This madness continued until it came time to start college, out on Long Island, where he had been offered a football scholarship by a small, third-rate school. It was his transition to adult life; there would be no more bar-hopping nights in Manhattan, no more desperate searching for the fictional heroine of his dreams.

All that was behind him and he was glad of it. He'd experienced so much frustration and pain--and, yes, shame--in recent years. He'd chased a girl who didn't exist when all the while there was a real live one waiting for him, a girl who loved and wanted him in an deep, meaningful way.

He did encounter Carol, though, right before he left for college. This was in the lobby of their apartment building--a long, dimly-lit corridor furnished with overstuffed sofas and chairs. They came face to face one night and stood there looking at each other.

Then Carol spoke up. "What do you have to say for yourself, Ben?"

"What do you want me to say?"

"That despite the shitty way you've treated me, we still have

a future together."

"Carol, I'll be living in Garden City. You'll be here,

finishing high school."

"So what? You have a car. And there are trains that go back and forth to Long Island."

He felt a surge of guilt and wanted to say, "You're right. I have treated you shittily, but now I want to make it up to you.

I want to be together with you, because I do love you, Carol. I've

always loved you, dammit!"

But instead, something cold and merciless rose up in

him--it was a feeling would haunt him for the rest of his life--and he found himself turning away. Turning away from her and saying nothing. Nothing!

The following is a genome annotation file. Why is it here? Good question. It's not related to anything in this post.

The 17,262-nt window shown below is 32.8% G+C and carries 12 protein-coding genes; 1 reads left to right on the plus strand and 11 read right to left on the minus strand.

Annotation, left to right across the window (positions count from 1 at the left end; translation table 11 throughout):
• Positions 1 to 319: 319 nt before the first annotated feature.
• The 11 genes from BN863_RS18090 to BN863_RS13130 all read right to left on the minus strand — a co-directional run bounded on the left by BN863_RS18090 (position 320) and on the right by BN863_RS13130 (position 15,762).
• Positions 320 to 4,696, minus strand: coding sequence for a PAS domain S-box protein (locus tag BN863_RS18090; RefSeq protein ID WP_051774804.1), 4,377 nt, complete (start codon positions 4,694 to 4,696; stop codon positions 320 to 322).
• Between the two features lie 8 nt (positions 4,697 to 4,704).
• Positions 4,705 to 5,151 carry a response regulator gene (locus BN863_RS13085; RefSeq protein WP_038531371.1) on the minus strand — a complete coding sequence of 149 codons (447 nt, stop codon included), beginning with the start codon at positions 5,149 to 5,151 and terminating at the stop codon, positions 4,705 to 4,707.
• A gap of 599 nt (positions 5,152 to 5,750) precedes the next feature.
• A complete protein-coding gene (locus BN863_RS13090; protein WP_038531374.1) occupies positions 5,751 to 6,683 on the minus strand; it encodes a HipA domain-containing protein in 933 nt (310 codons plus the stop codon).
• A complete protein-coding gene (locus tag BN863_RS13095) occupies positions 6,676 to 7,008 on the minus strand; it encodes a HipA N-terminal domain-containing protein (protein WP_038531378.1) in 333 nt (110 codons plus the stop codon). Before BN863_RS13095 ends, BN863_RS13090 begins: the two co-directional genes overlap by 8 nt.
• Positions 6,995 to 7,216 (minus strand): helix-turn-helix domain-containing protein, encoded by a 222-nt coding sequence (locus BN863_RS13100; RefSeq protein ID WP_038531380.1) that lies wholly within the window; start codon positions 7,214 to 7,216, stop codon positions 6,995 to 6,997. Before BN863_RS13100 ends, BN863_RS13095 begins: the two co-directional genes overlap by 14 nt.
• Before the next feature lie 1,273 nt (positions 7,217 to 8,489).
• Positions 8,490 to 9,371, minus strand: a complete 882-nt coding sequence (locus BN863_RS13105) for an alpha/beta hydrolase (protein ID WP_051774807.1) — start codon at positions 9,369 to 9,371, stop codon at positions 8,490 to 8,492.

Carol grabbed him and spun him around. There were tears in her eyes as she snarled, "You bastard. You fucking bastard! I hate you!" Then she ran to the nearest elevator.

* * *

Years went by, some twenty years, before he ran into her again. This was after he had heard that Carol had been married and divorced, and was now working as a costume designer in television.

He'd been married and divorced as well, and had two grown children.

They met unexpectedly at an art gallery opening in Los Angeles. They came upon one another and stood for several long minutes staring at each other, taking each other in.

A few wrinkles aside, she looked much like she had as a teenager, slim and fetching, with the same dark, soft hair and piercing brown eyes.

He was the first to speak. "I'm sorry, Carol. I'm sorry for everything," he found himself blurting. "How can I make it up to you?"

She didn't answer right away, just continued to eye him. Then her mouth tightened into a thin line and she said, "Too late, Ben. Too damn late!"

Then she turned and walked away, swinging those shapely hips of hers, showing him exactly what he had missed all these years.